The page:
Objective To investigate the effects of different vitamin A and E levels on pregnancy outcome in pregnant women with preeclampsia. Methods One hundred and twenty cases of preeclampsia pregnant women admitted to our hospital from March 2017 to March 2018 in Ukrainian Maternal and Child Health Hospital Obstetrics and Gynecology were selected as experimental subjects. The serum vitamin A and E levels were determined according to their 12-20 weeks. Vitamin A and E were normal. 30 patients in the group(control group), 30 patients with normal vitamin/E deficiency(observation group a), 30 patients with vitamin A deficiency/E normal group(observed group b), and 30 patients with abnormal vitamin A and E(observation group), comparing the preterm birth rate, induction rate, stillbirth and neonatal asphyxia in 4 groups of pregnant women. Results The preterm birth rate of the observation group was higher than that of the other 3 groups. The induction/abortion rate was slightly higher than that of the observation group a, the observation group b and the control group(all P>0.05). The neonatal asphyxia rate in the observation group was significantly higher than that in the other 3 groups. The significance of learning(all P<0.05);6 cases(20.00%) of postpartum hemorrhage in the control group, 11 cases(36.67%) in group a, 13 cases(43.33%) in group b, and 17 cases(56.67%) in observation group, observed The bleeding volume of the patients in the group was higher than that in the other 3 groups. The average blood loss of the group a and the b group was not significantly different from that of the control group. The neonatal Apgar score control group was higher than the other 3 groups. Conclusion Serum vitamin A and E levels in patients with preeclampsia have a greater impact on pregnancy outcomes. Pregnant women with normal vitamin levels have higher maternal and child safety.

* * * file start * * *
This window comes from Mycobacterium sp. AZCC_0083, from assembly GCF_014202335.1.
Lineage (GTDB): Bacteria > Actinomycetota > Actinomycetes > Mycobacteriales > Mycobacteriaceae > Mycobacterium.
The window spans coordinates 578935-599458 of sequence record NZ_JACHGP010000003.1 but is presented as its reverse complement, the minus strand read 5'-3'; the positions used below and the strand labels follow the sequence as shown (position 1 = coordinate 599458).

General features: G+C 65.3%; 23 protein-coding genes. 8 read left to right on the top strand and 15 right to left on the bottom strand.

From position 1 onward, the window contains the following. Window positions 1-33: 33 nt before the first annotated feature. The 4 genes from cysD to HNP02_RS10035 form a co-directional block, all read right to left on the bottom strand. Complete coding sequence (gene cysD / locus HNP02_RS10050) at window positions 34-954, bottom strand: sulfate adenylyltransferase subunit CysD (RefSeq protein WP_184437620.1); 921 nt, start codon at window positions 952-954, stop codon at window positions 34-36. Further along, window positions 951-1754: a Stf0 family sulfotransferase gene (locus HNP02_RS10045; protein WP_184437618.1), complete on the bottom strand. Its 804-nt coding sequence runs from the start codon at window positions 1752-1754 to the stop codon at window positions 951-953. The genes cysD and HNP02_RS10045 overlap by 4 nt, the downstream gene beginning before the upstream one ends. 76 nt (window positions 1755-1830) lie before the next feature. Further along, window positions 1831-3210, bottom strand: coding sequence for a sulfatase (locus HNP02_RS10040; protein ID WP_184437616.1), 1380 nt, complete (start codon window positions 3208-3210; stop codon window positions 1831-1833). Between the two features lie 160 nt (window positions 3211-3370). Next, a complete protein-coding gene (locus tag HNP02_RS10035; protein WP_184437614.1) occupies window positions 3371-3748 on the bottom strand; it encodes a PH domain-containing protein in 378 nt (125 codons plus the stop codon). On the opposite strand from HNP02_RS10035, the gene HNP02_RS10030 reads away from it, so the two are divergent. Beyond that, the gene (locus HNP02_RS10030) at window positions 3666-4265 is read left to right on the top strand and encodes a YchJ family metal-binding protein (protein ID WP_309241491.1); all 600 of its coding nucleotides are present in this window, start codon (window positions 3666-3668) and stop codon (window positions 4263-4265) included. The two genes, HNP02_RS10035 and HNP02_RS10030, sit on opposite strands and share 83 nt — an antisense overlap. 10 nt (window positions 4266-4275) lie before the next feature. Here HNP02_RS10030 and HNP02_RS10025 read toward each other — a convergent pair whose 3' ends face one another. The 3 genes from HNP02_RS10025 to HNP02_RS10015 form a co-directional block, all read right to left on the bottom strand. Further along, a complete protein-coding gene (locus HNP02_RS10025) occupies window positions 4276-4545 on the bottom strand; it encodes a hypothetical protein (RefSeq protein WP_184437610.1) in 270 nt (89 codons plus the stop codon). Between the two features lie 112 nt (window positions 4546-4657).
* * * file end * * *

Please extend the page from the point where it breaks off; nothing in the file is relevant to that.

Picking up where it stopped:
Applied Journal Of General Practice